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Sizzling Early Season Heat En Route For West – Again

20 May 2020, 12:24 pm

Here we go again.

Just a few weeks after a series of early season heat waves spiked temperatures over 100 degrees in Phoenix, Arizona and baked much of the Southwest in record high temperatures, more excessive heat could be in store this weekend into next week across the region.

The Climate Prediction Center (CPC) outlook for the next 6-10 and 8-14 days places much of the Southwest in its hotter-than-average zone. This would mean next week – starting on Memorial Day – will lean exceptionally hot for the Southwest, including California, southern Nevada, Arizona and perhaps the Four Corners states as well. That could have a wide array of impacts, but perhaps most notably it could increase fire danger next week throughout the Southwest.

Here’s the sequence of CPC temperature outlooks, starting with the 6-10 day outlook for early-to-mid next week:

In Phoenix, temperatures are running nearly six degrees above average so far this month, through Monday. In Los Angeles, temperatures are running more than five degrees above average as well so far this month. Those departures from average could well grow next week, perhaps putting those cities’ (and others) warmest Mays on record within reach.

Meanwhile, the precipitation outlook for next week places much of the Southwest in its wetter-than-average zone for the later part of next week, as eventually a cooling surge of moisture should start to bring some rain chances into the region.

Until then, though, dry, windy and hot weather could create dangerous fire conditions and further add to the region’s growing drought. Next week’s balmy weather pattern will be largely in part due to a developing ridge of high pressure, which will help to promote general sinking and drying of air.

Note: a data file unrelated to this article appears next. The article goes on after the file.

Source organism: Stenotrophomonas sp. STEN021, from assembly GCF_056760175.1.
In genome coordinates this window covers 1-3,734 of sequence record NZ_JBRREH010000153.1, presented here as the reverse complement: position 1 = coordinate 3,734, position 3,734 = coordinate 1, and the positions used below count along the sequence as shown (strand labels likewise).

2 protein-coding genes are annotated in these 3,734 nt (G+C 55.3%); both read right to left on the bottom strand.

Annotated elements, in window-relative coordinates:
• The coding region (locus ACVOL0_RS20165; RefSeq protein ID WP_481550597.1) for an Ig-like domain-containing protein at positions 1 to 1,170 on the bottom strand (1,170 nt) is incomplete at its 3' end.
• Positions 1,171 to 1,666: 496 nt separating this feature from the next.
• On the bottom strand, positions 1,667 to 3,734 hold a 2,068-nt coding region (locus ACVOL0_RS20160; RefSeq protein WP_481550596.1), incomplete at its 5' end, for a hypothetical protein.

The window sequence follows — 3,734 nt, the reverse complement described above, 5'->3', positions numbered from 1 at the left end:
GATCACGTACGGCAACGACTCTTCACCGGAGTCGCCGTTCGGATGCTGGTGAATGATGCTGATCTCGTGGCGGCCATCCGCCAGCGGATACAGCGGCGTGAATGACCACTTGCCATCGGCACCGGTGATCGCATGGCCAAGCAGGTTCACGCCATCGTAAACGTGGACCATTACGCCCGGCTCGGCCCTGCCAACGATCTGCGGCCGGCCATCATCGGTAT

Offshore, downsloping winds off the Sierra Nevada mountains of California will also help to enhance the heat across the Golden State.

In both meteorological situations, higher fire danger could be in store for next week across much of the Southwest.

 

We’ll have more specifics on temperatures, potential record highs, fire weather outlooks and exact wind speeds as the event gets closer. In the near term, get those air conditioners ready and just know that it looks mighty hot across the Southwest next week.

Stay with WeatherNation for the latest on this early season heat wave.

About the author
Chris doesn't remember a time when that he didn't love the weather. When he was five years old, he wrote his first words, "Partly cloudy", in Ms. Benn's kindergarten class. According to Chris, it's been a love affair ever since, from teaching himself how to read forecast models at age 12, to landing at WeatherNation. Growing up in Greenwich, Connecticut, he started to go after his lifelong drea... Load Morem of becoming a meteorologist by predicting whether or not there would be snow days - turning him into Greenwich High School's "defacto weatherman". He turned that snow day-predicting website into a front page story a local newspaper, which in turn earned him a look at WABC-TV in New York, where Chris did the weather live on-air at the age of 16. He attended Boston University, where he continued being a "weather nerd", performing weather updates on the campus radio and TV stations, and doing the daily forecasts for the student newspaper. Following his studies at BU, Chris worked at Mile High Sports and ESPN Denver for four years while pursuing his certification in Broadcast Meteorology from Mississippi State University. Chris is a huge sports fan, rooting for the Rockies, Nuggets, Broncos, Avalanche and UConn. He frequently find links between sports and weather, including an investigative analysis he did in 2013, finding trends between Peyton Manning's play and game time temperature (he doesn't like the cold). Chris also enjoys running, playing any sport, socializing and periodically overeating at all-you-can-eat buffets.

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